Three Lethbridge, Alta., police officers who took down and handcuffed a 19-year-old woman wearing a stormtrooper costume outside a Star Wars-themed business have been cleared of professional misconduct under Alberta's Police Act.
The officers had already been cleared of criminal wrongdoing, but Wednesday's news follows a further review of the case by the Medicine Hat Police Service.
Two 911 calls reporting a person in a stormtrooper costume carrying a firearm prompted the police response to the space-themed restaurant where the young woman was encouraging passersby to take advantage of its "May the Fourth" specials.
LISTEN | 911 call, released by Lethbridge police:
"There is no doubt that this incident was extremely stressful for the woman involved as she likely did not understand what was happening and was not able to see or communicate well through her helmet," said Lethbridge police Chief Shahin Mehdizadeh in a written statement.
"Firearm calls like this are also very stressful for officers who are trying to process everything very quickly while protecting themselves and other people in the area from a potentially lethal weapon."
On May 4, 2020, the Coco Vanilla Galactic Cantina restaurant was holding a May the Fourth promotion, a pun on the movie franchise's expression, "May the force be with you."
The young woman was encouraging passersby to try specials like the restaurant's Yoda Soda.
She was holding a toy E-11 blaster rifle, standard issue for the fictional stormtroopers.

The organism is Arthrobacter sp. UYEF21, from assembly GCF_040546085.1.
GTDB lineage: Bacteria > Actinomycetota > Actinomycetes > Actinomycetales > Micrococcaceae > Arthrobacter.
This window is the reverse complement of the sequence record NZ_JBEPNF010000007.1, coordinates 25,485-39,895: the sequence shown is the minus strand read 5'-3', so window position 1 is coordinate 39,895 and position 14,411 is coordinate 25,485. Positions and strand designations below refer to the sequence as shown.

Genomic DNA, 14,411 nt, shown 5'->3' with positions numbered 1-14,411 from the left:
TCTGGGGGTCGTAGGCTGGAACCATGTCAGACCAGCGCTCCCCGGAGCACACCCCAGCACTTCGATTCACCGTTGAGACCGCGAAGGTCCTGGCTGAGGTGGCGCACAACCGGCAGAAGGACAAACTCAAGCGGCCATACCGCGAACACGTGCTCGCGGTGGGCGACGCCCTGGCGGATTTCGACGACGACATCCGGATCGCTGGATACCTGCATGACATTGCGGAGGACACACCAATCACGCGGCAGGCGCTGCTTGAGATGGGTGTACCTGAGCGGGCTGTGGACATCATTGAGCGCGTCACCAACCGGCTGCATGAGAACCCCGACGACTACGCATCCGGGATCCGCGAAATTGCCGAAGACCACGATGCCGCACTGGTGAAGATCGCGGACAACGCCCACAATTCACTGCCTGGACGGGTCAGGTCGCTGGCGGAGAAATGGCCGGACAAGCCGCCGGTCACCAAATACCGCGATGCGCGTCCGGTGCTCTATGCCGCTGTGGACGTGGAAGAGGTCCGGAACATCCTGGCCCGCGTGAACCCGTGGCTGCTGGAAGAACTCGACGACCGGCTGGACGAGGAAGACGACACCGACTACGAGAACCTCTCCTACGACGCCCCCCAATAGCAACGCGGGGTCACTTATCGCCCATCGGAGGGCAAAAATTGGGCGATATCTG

After police arrived, the young woman dropped the toy weapon, but police said she didn't initially comply with their direction to get on the ground.
With weapons drawn, police forced the woman to the ground and removed her helmet. That caused her to suffer a bloody nose, bruising and scratching, the woman's boss previously told CBC News.
The takedown was caught on video that went viral, even gaining the attention of William Shatner, famed as Captain Kirk on Star Trek.
The woman was handcuffed but ultimately released and no charges were laid.
The Medicine Hat Police Service was asked by the provincial Director of Law Enforcement to do a criminal investigation into whether any of the three Lethbridge officers had breached the Alberta Police Act.
"Upon completion, it was reviewed by the Alberta Serious Incident Response Team (ASIRT), and the Crown Prosecution Service was consulted. It was determined there were no grounds for criminal charges against the three LPS officers," a release from the Lethbridge Police Service said.
LISTEN | The other 911 call: